As we kiss goodbye the final weekend of summer, we’re looking back on how this weekend was made possible. If not for the very first Labor Day march, we may not have an 8 hour work day and may still be subjected to poor and unsafe working conditions. Before you check out for the weekend, check out these 5 Labor Day facts you probably didn’t know
1) The First Labor Day Parade was actually a strike
On Sept. 5, 1882, tens of thousands of union laborers marched from New York City Hall to Union Square to protest deplorable working conditions amid the Industrial Revolution. Protestors included children as young as 5 years old. Protesters were marching for awareness and change of unsafe factories, farms, mills and mines where they were forced to work 12 hours or more per day, seven days a week, often without breaks, fresh air or even clean water. Many workers risked their jobs and livelihoods in order to march.
2) The March Included War on Police Brutality
In early May 1886, a labor protest rally in Chicago turned into what’s now known as the Haymarket Riot. Police fired into a crowd killing at least 2 protesters and injuring at least 6. The following evening the protests continued peacefully until a protestors, who is still unidentified, threw a bomb at police killing 7 police officers and 4 protestors. Gunfire between police and protesters broke out, wounding 60 cops and even more civilians. The outrage and unrest led to convictions of eight alleged anarchists, with four being hanged. Three surviving defendants were later pardoned.Gunfire between police and protesters broke out, wounding 60 cops and even more civilians. The outrage and unrest led to convictions of eight alleged anarchists, with four being hanged. Three surviving defendants were later pardoned.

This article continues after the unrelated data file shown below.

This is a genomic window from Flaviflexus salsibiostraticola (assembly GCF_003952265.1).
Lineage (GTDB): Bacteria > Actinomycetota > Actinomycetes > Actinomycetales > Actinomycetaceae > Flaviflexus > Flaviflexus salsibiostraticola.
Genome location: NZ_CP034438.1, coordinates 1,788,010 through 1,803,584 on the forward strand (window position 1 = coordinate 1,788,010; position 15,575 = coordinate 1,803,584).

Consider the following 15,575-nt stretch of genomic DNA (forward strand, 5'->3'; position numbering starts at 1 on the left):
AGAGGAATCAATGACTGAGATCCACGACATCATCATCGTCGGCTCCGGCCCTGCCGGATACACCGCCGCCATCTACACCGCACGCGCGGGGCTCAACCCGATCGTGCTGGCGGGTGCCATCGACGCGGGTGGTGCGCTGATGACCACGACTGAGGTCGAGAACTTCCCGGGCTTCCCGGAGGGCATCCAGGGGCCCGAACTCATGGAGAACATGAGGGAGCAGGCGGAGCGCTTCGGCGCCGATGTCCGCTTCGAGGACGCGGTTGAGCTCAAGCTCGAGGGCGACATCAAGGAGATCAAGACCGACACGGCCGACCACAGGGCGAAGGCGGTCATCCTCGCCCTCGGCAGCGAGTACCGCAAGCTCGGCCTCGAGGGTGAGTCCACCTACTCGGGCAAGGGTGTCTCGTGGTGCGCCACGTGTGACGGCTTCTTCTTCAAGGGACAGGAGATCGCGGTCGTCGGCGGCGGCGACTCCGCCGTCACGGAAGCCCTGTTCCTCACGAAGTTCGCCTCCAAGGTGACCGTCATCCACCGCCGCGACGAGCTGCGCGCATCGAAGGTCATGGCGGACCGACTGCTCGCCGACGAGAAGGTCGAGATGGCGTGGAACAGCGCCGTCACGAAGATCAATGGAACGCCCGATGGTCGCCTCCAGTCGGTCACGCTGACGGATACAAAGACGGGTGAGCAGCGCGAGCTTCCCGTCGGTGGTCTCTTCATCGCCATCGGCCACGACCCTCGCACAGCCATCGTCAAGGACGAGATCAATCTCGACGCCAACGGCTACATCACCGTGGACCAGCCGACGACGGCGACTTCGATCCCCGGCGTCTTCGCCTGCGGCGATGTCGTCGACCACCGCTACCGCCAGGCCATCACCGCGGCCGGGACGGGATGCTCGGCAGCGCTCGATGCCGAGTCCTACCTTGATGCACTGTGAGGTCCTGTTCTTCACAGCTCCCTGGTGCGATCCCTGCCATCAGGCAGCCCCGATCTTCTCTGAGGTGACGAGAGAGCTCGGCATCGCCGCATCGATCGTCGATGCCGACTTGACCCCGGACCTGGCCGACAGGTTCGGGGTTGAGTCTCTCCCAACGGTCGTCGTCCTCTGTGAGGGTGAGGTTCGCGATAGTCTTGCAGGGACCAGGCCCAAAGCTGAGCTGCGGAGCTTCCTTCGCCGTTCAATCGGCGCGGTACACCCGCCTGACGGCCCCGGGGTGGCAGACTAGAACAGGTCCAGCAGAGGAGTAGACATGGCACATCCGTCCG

3) Labor Day was Finally Recognized as a Holiday in 1894
Labor Day finally became a federally recognized holiday in 1894. Prior to 1894, New York City recognized the holiday in 1882. In 1887, Oregon passed a law recognizing Labor Day, on February 21, 1887. During 1887, four more states – Colorado, Massachusetts, New Jersey and New York – passed laws creating a Labor Day holiday. By the end of the decade Connecticut, Nebraska and Pennsylvania had followed suit. By 1894, 23 more states had adopted the holiday, and on June 28, 1894, Congress passed an act making the first Monday in September of each year a legal holiday.
4) Railroad workers didn’t get a standard eight-hour workday until 1916.
Labor Day didn’t apply to all industries. Railroad workers were still subjected to poor working conditions until 1916. In 1916, 400,000 rail-workers in four different unions threatened to strike unless the rule was implemented. Fearful of the repercussions of a rail strike, President Woodrow Wilson signed the Adamson Act, making an eight-hour workday the legal standard.
5) Still, some workers had to wait until 1938
The Fair Labor Standards Act was passed in 1938. The new law expand the standardized eight-hour workday to industries beyond railroads. It also established minimum wage, overtime pay and child labor laws.